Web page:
Reading Russell Banks’ fascinating new novel, The Lost Memory of Skin, has inspired me to blog about a public health problem that strays from my usual mandate. Banks’ book is about a 21-year-old man who was convicted of having sex with a 14-year-old girl (statutory rape), and he now finds himself homeless and living under a causeway in a southern Florida city that is a dead ringer for Miami. The sex offender, a naive and lonely young man who was raised by a neglectful single mother, is befriended by a university professor who is doing research on sex offenders and has some dark secrets of his own.

Banks, an award-winning novelist who has written 17 books, obviously did his homework for this book because his observations about the misguided ways we treat sex offenders are right on target, according to recent studies and experts who treat sex offenders.

Banks makes the persuasive case, for example, that the Megan laws that have sprung up in every city, town and state in the country and prohibit sex offenders from living with miles of any school or public place that attracts children are actually making things worse, not better. And he’s right, says Tim App, who runs a national sex offender management program.

The residency and electronic monitoring requirements instituted by the Megan laws are doing nothing to reduce sex offenses, App says. Instead, they’ve spawned a surge of homelessness among convicted sex offenders and made it more difficult for many of them to get treatment and live without offending.

“The residency requirements are driving them underground so they become detached from what keeps them stable,” says App, who is CEO of the Counseling and Psychotherapy Center and a former prison superintendent and law enforcement officer. “When you isolate sex offenders, they become lonely and stressed and are more likely to re-offend.”

App says many in law enforcement now recognize that the residency laws are counterproductive, as is much of the focus on electronic monitoring — making sex offenders wear electronic ankles (as the youthful offender in Banks’ novel does).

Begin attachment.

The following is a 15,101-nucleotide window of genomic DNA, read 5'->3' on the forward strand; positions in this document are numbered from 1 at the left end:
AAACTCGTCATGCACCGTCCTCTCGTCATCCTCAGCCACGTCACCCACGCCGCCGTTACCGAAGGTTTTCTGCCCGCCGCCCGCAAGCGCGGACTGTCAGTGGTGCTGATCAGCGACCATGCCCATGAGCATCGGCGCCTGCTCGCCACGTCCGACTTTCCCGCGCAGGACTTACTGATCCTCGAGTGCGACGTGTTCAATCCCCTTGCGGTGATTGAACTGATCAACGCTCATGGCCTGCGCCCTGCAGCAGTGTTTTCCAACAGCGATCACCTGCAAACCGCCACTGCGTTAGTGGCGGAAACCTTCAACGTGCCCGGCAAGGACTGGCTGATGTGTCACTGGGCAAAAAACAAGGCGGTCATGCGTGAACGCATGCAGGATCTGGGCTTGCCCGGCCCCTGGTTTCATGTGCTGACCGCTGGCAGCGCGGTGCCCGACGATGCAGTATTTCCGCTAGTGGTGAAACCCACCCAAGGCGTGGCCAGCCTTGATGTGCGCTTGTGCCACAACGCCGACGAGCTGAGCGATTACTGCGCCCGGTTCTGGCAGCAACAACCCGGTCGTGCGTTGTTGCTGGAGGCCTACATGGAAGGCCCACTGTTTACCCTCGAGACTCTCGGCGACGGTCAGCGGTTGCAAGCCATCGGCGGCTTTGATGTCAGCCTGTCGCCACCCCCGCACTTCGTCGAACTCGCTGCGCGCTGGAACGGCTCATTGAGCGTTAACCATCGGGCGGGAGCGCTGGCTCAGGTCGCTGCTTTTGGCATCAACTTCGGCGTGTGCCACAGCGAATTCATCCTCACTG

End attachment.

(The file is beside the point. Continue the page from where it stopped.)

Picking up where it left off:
“The ankle is not going to prevent sexual assaults,” he says. “I would put all that money into mandatory treatment and supervision.”

The right kind of treatment, App and others say, can be very effective in keeping sex offenders from re-offending. Even though sex offenders typically have high rates of recidivism, he notes that the recidivism rate among convicted offenders in his program is only two percent.

” Sex offending behavior is much like alcoholism,” he notes. “You can treat it and reach recovery and as long as you keep the support system intact, you can prevent a relapse.”

App cites a highly successful Maine program that his group runs, where convicted offenders are in a four-year program with the first two years in a 24/7 therapeutic environment. They are then transitioned into the community, where they are supervised by a “containment team” of four professionals, a sex offender specific probation officer, a sex offender clinician, a victim advocate and a polygraph officer who does periodic polygraph tests to ensure offenders aren’t lying about their behavior.

So far “we’ve had 50 offenders transition to the street and we’ve not had any new assaults,” he says. Like Banks, App believes that sex offenders need to be identified and treated like average citizens who have gone astray, not “cast out like pariahs.”

You might want to read Banks’ gripping book and see if you agree. Even if you don’t, I think you’ll find it’s a great read.

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